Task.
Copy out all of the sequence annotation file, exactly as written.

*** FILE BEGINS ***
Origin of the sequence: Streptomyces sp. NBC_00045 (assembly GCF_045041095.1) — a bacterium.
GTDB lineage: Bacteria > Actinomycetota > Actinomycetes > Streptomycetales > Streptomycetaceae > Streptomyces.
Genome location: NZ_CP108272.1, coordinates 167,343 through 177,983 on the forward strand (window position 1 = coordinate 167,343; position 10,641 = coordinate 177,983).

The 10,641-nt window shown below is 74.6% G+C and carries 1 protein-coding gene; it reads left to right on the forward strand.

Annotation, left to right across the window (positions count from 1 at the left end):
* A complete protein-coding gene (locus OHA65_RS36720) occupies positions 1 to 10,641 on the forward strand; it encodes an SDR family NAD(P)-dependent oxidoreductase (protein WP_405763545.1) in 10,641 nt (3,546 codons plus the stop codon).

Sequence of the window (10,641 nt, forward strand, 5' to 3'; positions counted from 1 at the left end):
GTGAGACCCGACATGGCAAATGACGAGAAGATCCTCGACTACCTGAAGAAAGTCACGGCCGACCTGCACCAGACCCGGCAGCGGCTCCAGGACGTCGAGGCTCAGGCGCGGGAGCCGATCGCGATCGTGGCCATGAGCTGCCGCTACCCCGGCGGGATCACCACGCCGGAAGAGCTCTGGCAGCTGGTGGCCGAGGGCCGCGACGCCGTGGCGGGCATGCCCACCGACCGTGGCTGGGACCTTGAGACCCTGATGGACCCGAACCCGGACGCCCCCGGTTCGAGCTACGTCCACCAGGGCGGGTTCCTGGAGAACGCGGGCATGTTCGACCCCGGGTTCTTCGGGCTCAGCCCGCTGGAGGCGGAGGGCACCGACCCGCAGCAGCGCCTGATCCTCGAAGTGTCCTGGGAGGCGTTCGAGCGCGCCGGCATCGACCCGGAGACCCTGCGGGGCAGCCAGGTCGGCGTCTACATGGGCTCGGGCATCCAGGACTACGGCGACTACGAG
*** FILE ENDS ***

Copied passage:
Origin of the sequence: Streptomyces sp. NBC_00045 (assembly GCF_045041095.1) — a bacterium.
GTDB lineage: Bacteria > Actinomycetota > Actinomycetes > Streptomycetales > Streptomycetaceae > Streptomyces.
Genome location: NZ_CP108272.1, coordinates 167,343 through 177,983 on the forward strand (window position 1 = coordinate 167,343; position 10,641 = coordinate 177,983).

The 10,641-nt window shown below is 74.6% G+C and carries 1 protein-coding gene; it reads left to right on the forward strand.

Annotation, left to right across the window (positions count from 1 at the left end):
* A complete protein-coding gene (locus OHA65_RS36720) occupies positions 1 to 10,641 on the forward strand; it encodes an SDR family NAD(P)-dependent oxidoreductase (protein WP_405763545.1) in 10,641 nt (3,546 codons plus the stop codon).

Sequence of the window (10,641 nt, forward strand, 5' to 3'; positions counted from 1 at the left end):
GTGAGACCCGACATGGCAAATGACGAGAAGATCCTCGACTACCTGAAGAAAGTCACGGCCGACCTGCACCAGACCCGGCAGCGGCTCCAGGACGTCGAGGCTCAGGCGCGGGAGCCGATCGCGATCGTGGCCATGAGCTGCCGCTACCCCGGCGGGATCACCACGCCGGAAGAGCTCTGGCAGCTGGTGGCCGAGGGCCGCGACGCCGTGGCGGGCATGCCCACCGACCGTGGCTGGGACCTTGAGACCCTGATGGACCCGAACCCGGACGCCCCCGGTTCGAGCTACGTCCACCAGGGCGGGTTCCTGGAGAACGCGGGCATGTTCGACCCCGGGTTCTTCGGGCTCAGCCCGCTGGAGGCGGAGGGCACCGACCCGCAGCAGCGCCTGATCCTCGAAGTGTCCTGGGAGGCGTTCGAGCGCGCCGGCATCGACCCGGAGACCCTGCGGGGCAGCCAGGTCGGCGTCTACATGGGCTCGGGCATCCAGGACTACGGCGACTACGAG